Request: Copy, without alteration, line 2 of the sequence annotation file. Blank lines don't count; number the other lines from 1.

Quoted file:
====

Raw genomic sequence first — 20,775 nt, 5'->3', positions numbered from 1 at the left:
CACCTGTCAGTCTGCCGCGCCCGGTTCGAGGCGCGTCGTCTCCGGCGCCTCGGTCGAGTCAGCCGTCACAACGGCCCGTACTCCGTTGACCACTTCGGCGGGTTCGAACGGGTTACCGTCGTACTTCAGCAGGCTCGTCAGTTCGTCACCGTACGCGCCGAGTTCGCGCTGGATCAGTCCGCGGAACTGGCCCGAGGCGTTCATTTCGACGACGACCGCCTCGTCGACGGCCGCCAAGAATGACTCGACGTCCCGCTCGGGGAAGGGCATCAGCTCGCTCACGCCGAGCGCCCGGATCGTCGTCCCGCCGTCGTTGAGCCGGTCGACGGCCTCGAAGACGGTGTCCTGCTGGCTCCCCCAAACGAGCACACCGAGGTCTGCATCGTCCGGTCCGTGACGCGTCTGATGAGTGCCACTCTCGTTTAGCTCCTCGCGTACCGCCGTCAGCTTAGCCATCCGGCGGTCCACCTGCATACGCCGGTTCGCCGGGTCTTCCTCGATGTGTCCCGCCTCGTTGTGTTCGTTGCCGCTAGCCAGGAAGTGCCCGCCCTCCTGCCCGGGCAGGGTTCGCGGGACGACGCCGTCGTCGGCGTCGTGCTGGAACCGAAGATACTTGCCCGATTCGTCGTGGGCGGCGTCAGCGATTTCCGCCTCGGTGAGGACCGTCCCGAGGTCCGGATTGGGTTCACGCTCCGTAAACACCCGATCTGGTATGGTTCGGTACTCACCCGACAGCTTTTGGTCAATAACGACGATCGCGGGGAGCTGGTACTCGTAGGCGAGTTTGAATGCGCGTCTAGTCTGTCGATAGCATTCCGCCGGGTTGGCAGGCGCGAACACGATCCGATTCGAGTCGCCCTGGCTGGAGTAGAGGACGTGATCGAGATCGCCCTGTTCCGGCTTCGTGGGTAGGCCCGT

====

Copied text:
CACCTGTCAGTCTGCCGCGCCCGGTTCGAGGCGCGTCGTCTCCGGCGCCTCGGTCGAGTCAGCCGTCACAACGGCCCGTACTCCGTTGACCACTTCGGCGGGTTCGAACGGGTTACCGTCGTACTTCAGCAGGCTCGTCAGTTCGTCACCGTACGCGCCGAGTTCGCGCTGGATCAGTCCGCGGAACTGGCCCGAGGCGTTCATTTCGACGACGACCGCCTCGTCGACGGCCGCCAAGAATGACTCGACGTCCCGCTCGGGGAAGGGCATCAGCTCGCTCACGCCGAGCGCCCGGATCGTCGTCCCGCCGTCGTTGAGCCGGTCGACGGCCTCGAAGACGGTGTCCTGCTGGCTCCCCCAAACGAGCACACCGAGGTCTGCATCGTCCGGTCCGTGACGCGTCTGATGAGTGCCACTCTCGTTTAGCTCCTCGCGTACCGCCGTCAGCTTAGCCATCCGGCGGTCCACCTGCATACGCCGGTTCGCCGGGTCTTCCTCGATGTGTCCCGCCTCGTTGTGTTCGTTGCCGCTAGCCAGGAAGTGCCCGCCCTCCTGCCCGGGCAGGGTTCGCGGGACGACGCCGTCGTCGGCGTCGTGCTGGAACCGAAGATACTTGCCCGATTCGTCGTGGGCGGCGTCAGCGATTTCCGCCTCGGTGAGGACCGTCCCGAGGTCCGGATTGGGTTCACGCTCCGTAAACACCCGATCTGGTATGGTTCGGTACTCACCCGACAGCTTTTGGTCAATAACGACGATCGCGGGGAGCTGGTACTCGTAGGCGAGTTTGAATGCGCGTCTAGTCTGTCGATAGCATTCCGCCGGGTTGGCAGGCGCGAACACGATCCGATTCGAGTCGCCCTGGCTGGAGTAGAGGACGTGATCGAGATCGCCCTGTTCCGGCTTCGTGGGTAGGCCCGT